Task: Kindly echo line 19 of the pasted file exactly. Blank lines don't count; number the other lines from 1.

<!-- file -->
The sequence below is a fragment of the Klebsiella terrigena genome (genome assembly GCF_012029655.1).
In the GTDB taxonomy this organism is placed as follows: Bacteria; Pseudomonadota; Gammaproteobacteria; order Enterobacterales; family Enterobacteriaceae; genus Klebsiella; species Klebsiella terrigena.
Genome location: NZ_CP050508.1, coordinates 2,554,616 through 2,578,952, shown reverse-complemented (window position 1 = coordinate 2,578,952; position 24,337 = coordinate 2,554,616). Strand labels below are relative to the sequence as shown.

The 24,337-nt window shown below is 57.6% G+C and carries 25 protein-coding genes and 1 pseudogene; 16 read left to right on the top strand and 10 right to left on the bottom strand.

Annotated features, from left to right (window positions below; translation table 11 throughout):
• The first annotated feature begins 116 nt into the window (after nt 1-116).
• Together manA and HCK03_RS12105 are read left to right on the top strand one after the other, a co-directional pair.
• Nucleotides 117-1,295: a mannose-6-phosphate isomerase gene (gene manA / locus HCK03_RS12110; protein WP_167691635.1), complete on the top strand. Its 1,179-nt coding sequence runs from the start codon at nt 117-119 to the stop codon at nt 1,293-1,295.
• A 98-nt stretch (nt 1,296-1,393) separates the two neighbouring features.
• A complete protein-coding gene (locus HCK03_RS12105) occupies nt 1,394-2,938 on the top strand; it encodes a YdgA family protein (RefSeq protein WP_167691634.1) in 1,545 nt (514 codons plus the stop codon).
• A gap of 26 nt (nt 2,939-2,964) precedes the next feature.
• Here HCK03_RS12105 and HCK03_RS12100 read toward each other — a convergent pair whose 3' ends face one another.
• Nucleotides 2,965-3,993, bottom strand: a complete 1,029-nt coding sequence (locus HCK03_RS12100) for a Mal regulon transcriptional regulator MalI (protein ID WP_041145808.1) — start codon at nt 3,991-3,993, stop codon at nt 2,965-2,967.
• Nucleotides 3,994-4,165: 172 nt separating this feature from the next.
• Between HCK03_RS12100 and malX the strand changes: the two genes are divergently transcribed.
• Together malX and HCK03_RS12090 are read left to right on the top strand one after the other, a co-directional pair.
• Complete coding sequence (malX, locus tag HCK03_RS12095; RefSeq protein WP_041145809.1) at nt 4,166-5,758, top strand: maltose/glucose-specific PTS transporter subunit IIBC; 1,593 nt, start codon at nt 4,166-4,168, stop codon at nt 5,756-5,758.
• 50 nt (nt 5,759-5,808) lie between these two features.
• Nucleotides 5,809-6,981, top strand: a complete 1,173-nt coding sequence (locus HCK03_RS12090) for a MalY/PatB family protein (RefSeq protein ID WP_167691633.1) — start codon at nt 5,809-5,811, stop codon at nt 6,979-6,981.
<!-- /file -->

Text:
• Nucleotides 5,809-6,981, top strand: a complete 1,173-nt coding sequence (locus HCK03_RS12090) for a MalY/PatB family protein (RefSeq protein ID WP_167691633.1) — start codon at nt 5,809-5,811, stop codon at nt 6,979-6,981.